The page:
ern directors, accompanied Mr. Olm
stead on his journey.
The view from the too of Pike's Peak
gmpraees an area or H'M'uu square miles.
NO INTEREST IN LIFE
Health Gone Position in Dan
ger Both Saved by Vinol.
Portland people please do us th
favor to read this letter:
Brooklyn. N. T. "I was .completely
run-down, had no appetite and lost all
Interest in life. I thought I surely
would have to give up my position. I
learned of Vinol. and after taking one
Dome reit better. I have taken it fo
a few weeks and it has built me
and cured me. If people who feel weak.
nervous and rundown would only try
Vinol I know it would help them as it
did me." Robert Mitchell. 1295 Herkl
mer Street, Brooklyn, N. T.
This Brooklyn man's case is only ad
ditional proof of what we have been
telling Portland people for years. We
claim and are continually proving that
v inoi is tne greatest health and
strength creator for overworked and
run-down people obtainable. We Willi
back this statement by agreeing to re
turn anyone s money who will try it
and who finds our claim not true.
The. Owl Drug Co., Portland. Or,
Olds, Wortman & King
The Satisfactory Store
Today's Store News
In Condensed Form
Important of f erines throughout the various departments
that will be of interest to all thrifty shoppers. See details
of these special sales in Sunday papers.
WE GIVE "S. & H." GREEN TRADING STAMPS
Pre-Holiday Sale 'Kerchiefs
Department, Main Floor
Annual Sale Dolls and Toys
Department, Fourth Floor
October Sale Lace Curtains
Department, Third Floor
Sale of Electrical Appliances
Housewares Dept Third Floor
Sale of Thanksgiving Linens
Department, Main Floor ' .
Millinery Dept., Second Floor
Special Sale Halloween Novelties
Center Circle, Main Floor
"COOK BY WIRE"
Big October Bargain Sale
G. E. Electrical Appliances
to 3313 Per Cent
IF YOU BUY NOW
People of Both Classes Associate To
gether, Ignoring Others, and
Constitute Economic Problem
Country Mast Solve. ;
As a prelude to his sermon yester
day morning at the Second United
Brethren Church, East Twenty-seventh
and Alberta streets. Bishop W. M. Bell
discussed "Social Problems and Condi
tions in the United States," and pointed
out the dangers, which he declared
menace the free democracy of this
country. He declared that the Ameri
can people must meet the challenge
of the social and economic conditions,
and solve the problem that is becom
ing more urgent, and said that the
principal problem was In the extreme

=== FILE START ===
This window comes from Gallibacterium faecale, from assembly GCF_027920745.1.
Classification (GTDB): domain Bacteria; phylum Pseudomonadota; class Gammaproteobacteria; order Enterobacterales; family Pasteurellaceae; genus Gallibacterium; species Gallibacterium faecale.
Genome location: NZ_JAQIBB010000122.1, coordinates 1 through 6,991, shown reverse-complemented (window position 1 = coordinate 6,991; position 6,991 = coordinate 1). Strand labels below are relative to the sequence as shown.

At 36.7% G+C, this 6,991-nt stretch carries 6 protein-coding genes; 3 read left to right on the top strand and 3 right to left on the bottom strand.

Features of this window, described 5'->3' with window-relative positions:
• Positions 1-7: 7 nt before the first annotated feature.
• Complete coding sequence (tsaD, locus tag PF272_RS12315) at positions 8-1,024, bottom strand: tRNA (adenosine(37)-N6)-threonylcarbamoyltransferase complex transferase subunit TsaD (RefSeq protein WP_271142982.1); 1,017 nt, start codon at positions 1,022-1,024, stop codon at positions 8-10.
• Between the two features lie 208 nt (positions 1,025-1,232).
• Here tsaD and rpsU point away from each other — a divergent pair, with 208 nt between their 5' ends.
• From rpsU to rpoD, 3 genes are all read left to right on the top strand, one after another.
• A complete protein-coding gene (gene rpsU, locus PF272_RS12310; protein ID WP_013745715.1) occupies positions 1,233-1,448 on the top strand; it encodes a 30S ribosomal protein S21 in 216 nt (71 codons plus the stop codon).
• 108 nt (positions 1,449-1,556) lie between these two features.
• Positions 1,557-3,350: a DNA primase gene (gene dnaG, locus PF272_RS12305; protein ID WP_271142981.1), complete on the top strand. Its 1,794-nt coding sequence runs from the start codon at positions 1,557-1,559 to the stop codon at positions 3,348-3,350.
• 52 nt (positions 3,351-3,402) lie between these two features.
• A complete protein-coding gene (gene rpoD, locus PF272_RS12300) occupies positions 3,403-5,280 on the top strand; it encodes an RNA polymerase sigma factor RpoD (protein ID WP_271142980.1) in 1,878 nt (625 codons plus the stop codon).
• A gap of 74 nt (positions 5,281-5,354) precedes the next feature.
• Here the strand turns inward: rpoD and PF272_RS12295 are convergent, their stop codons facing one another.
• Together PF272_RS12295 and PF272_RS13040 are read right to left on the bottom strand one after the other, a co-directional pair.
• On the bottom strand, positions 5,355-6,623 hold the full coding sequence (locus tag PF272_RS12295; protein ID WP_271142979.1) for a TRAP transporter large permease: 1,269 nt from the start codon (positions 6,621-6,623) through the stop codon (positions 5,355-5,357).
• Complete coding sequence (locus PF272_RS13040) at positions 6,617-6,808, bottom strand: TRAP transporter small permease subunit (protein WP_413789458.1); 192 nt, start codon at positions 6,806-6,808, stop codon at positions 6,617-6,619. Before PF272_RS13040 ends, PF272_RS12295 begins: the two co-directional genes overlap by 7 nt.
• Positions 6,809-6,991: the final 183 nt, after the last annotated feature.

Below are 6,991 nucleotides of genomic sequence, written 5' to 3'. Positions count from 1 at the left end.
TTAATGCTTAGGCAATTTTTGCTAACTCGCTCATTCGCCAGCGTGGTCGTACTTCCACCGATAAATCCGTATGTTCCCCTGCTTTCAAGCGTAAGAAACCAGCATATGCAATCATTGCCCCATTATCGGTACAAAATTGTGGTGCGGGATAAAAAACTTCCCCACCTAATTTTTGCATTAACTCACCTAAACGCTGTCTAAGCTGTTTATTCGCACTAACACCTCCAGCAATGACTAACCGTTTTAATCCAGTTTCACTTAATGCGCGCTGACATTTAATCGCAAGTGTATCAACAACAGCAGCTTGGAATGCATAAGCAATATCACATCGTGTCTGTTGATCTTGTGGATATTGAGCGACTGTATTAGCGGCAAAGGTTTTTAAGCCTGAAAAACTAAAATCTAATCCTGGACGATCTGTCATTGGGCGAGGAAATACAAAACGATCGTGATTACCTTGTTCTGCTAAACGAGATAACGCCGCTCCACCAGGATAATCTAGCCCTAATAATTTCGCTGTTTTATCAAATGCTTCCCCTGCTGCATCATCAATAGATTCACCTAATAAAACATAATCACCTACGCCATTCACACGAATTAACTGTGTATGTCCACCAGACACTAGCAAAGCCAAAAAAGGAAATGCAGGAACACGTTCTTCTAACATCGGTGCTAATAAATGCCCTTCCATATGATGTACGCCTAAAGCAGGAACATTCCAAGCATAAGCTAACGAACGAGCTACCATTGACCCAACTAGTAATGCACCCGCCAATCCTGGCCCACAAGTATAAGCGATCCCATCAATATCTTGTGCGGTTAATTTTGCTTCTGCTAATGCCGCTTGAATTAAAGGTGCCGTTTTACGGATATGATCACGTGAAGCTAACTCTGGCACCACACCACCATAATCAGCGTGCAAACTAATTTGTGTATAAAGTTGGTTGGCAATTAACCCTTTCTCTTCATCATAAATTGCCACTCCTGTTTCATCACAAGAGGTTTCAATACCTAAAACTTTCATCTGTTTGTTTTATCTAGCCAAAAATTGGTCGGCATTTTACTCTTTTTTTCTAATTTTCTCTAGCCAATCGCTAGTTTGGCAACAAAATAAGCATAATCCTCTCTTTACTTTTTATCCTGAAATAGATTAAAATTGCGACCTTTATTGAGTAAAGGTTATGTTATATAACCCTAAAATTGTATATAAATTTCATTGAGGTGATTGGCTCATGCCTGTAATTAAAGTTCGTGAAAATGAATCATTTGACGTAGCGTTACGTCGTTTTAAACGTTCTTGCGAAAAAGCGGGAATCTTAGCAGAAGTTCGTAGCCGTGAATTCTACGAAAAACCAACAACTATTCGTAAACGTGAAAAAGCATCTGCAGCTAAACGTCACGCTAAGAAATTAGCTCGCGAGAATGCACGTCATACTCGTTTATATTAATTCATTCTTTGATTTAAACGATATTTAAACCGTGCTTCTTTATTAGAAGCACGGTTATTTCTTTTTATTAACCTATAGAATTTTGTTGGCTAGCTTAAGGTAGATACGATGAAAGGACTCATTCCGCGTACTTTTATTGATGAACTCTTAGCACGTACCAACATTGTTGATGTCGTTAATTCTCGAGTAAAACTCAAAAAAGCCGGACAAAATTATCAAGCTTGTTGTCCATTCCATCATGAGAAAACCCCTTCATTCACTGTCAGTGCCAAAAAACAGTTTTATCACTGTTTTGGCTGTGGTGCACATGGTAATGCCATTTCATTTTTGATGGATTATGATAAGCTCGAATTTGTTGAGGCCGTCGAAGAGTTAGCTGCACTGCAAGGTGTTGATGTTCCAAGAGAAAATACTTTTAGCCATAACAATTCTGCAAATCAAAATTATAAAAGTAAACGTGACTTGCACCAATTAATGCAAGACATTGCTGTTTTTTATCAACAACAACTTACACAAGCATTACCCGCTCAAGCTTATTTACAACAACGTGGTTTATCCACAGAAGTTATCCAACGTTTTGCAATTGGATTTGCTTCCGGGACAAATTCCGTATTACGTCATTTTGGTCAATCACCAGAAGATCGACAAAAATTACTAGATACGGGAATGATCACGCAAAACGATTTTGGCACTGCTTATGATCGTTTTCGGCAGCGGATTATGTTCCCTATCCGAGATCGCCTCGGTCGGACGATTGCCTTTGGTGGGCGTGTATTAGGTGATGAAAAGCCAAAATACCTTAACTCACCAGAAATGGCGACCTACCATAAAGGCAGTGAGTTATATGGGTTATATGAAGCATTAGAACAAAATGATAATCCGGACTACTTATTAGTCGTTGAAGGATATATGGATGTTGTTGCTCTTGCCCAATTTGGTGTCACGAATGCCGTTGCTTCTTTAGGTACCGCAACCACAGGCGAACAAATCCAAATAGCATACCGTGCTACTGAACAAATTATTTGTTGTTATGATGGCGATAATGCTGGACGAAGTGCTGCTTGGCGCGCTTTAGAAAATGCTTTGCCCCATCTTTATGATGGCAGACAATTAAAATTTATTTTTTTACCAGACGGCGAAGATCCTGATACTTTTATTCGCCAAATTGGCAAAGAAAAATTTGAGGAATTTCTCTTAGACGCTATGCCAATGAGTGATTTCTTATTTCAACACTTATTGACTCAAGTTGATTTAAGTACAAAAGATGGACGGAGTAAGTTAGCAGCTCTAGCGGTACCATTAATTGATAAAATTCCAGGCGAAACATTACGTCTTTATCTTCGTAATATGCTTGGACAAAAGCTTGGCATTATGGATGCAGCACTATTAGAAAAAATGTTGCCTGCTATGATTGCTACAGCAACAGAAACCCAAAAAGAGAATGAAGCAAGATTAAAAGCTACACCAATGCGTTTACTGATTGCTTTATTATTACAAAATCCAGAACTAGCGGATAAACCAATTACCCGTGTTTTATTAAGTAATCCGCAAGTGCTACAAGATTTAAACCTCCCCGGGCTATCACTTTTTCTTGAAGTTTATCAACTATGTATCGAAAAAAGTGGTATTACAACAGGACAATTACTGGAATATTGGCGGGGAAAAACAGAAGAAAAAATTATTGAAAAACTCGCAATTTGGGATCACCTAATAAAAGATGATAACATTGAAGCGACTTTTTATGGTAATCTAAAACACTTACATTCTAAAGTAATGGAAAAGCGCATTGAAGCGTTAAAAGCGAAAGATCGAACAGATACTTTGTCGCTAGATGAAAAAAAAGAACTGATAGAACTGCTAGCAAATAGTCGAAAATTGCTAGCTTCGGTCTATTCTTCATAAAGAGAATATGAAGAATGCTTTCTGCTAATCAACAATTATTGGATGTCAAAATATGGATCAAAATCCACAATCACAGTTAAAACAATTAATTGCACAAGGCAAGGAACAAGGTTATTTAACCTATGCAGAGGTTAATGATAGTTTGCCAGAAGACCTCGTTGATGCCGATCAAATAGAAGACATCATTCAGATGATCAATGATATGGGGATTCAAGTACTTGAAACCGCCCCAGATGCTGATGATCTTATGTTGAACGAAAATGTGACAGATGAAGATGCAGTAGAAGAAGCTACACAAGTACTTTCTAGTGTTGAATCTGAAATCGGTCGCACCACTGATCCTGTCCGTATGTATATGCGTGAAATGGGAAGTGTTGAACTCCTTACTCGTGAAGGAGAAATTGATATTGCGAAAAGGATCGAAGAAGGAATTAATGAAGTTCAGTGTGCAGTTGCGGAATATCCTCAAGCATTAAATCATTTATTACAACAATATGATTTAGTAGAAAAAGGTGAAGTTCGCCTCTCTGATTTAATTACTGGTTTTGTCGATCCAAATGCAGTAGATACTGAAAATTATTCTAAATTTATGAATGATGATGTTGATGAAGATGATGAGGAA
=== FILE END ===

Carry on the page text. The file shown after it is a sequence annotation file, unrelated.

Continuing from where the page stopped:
novertv 'and the extreme ricn classes.
The "extreme poverty nas its temp
tations, he said, '"and the "extreme rich'
theirs. The' extremely poor associate
together, and the rich do the same
thing, you nave tnat same conamon
here in Portland, and Oregon, and In
all the cities, and there is no sym
nathv or common point of touch be
tween the two classes. The extremely
Door congregate together, and know
nothinir of the ricn, or wnetner tne
rich have any sympathy or not.
'There is exeat menace to the democ
racy of this country in this tendency
on the part of the Isolated poor. No
less la the danerer of the idle rich who
gather great fortunes, which they hand
down to their children, ana taice no
thought of the sufferings or needs or
their fellow men. In the idle rich who
do nothing there Is tne element 01
danger to the democracy of this coun
try. The idle poor are just as aan
gerous to the perpetuity or mis conn
try. The rich are guilty or inis social
isolation from tne poor.
God never intended there should be
extremely rich men who should sepa
rate them from tne woria:
ness and development of the Nation,
for it is essential and I believe in it,
but for men to gather tremendous for
tunes and stand aloof from the world
and hand down that wealf.li to their
children is not in accordance with the
divine will of God. This is the condi
tion in this country, and we are chal
lenged Dy tnis problem, for it is a
dangerous menace to American democ
Bishop Bell discussed the "Problems
of Spirituality and the Christian Religion."
"One of the problems of spirituality
is the problem of self-mastery. Self
mastery is the key to success in all
things, religion especially,"
Sermon Thoughts From
( T HAVE yet to meet the man with
JL out some still-remaining ele
ments of enthusiasm, ideals and con
victions. Whatever his disappointment.
whatever the evanescent character of
his convictions, the lapse of his princl
pies, no man is left penniless in good."
This was the opinion of Rev. J. M.
Skinner expressed yesterday morning
in his sermon in Rose City Park Pres
In part Mr. Skinner said:
The penitent thief might seem to
have nothing left, but he did have
things remaining in him, things that
could be touched and invigorated, so
tnat he became a trophy of redemption.
Simon Peter for a time stood for
weak and flabby man, but in a critical
moral hour every thing within him
leaped to manhood, and he became
resolute, noble-minded, efficient and
finally secured for himself a splendid